High Five 2016 inspired creative and marketing professionals with fresh perspectives and bold ideas.
Downtown Raleigh gave a huge “high five” to the Triangle’s creative and marketing professionals at the 2016 High Five Conference.
Now in its third year, High Five was originally conceived as an opportunity to celebrate the talent and creativity of marketing and creatives working and thriving in the Research Triangle. This year’s 2-day event offered several half day workshops, over 20 breakout sessions, 5 keynote speakers, and tons of networking opportunities, all aimed at bridging the gap between creative professionals and traditional marketers. High Five’s big idea? A truly holistic piece of content—one with creativity, strategy, and charm—is only possible when marketing and creative collaborate.
As thought-leaders in the Triangle, the creative workflow experts at inMotionNow attended High Five 2016 with enthusiasm and excitement. Our own Rob Munz, chief innovation officer, even led a breakout session! His talk, “Why Can’t We Be Friends? Communication Breakdown” covered the common pitfalls marketers and creatives are faced with when they collaborate—and better yet, how to solve them.
Photo courtesy of the Triangle AMA
Here’s what else we learned:
The biggest missed opportunity in content is playing it too safe.
“The key to creating ridiculously good content is to be bigger, bolder, and braver,” urged keynote speaker Ann Handley, celebrated content marketer and co-author of the best-seller Content Rules: How to Create Killer Blogs, Podcasts, Videos, Ebooks, Webinars (and More) That Engage Customers and Ignite Your Business.
We know that in 2016, organizations in nearly every vertical are embracing the idea that content is integral to an effective marketing strategy.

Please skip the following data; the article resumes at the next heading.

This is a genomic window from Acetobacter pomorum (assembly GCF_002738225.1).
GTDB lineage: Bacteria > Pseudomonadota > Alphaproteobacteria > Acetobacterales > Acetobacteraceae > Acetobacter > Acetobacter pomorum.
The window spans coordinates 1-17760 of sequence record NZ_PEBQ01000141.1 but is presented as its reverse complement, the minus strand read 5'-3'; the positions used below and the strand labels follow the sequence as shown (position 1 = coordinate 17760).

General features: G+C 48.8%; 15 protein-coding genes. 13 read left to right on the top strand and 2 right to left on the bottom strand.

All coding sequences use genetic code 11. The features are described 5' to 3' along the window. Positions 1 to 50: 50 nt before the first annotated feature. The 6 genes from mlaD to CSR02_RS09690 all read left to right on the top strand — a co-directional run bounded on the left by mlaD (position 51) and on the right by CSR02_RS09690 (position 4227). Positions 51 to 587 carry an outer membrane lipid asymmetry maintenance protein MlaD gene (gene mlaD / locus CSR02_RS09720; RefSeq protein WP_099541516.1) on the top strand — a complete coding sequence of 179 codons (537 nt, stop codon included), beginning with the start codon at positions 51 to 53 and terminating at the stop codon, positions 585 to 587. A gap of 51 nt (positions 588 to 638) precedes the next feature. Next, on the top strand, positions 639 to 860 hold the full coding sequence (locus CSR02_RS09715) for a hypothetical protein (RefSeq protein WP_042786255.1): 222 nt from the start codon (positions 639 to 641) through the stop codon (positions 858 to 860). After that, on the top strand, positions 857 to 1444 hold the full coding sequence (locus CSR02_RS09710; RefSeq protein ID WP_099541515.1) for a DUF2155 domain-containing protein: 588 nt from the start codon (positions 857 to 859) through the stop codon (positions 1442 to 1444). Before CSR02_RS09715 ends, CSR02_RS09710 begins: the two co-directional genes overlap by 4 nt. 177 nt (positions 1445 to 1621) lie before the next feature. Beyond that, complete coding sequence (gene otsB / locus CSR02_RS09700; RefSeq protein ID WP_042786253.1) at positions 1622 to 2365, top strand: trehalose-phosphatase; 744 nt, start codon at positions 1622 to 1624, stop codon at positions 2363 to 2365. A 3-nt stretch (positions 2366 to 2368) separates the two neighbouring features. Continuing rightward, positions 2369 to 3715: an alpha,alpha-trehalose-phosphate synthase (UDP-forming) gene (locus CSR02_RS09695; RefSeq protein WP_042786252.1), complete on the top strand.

In fact, 76% of B2B orgs plan to produce more content in 2016. 51% of B2B orgs plan to spend more money on content in 2016. But only 30% of B2B orgs know that their content is effective.
So how can you push the envelope and create crazy-good content?
Tell bigger stories.
Take Blue Bottle Coffee, a California-based roaster and retailer. Their 1-hour Skillshare video on how to brew the perfect cup of coffee, is the perfect example of bigger content: It’s a real class, with real information…and it’s really engaging. Blue Bottle made their audience feel smarter, and like a part of something bigger, and as a result converted many viewers in to customers.
Be bolder marketers.
Bolder means thinking outside the box when it comes to the kinds of content you create—but always staying true to your brand’s story. “Would your audience recognize your content without your label?” asks Handley.
Develop a braver voice.
“Your tone of voice is your gutsiest, bravest asset,” says Handley. “Voice reflects your culture, tells your story, and amplifies your empathy.”
A great example? Chubbies, the infamous purveyor of short-shorts for men, maintain their brand voice in every aspect of their website: Think referring to pants as “leg prisons” and announcing free shipping with “Sky’s Out. Thighs Out.”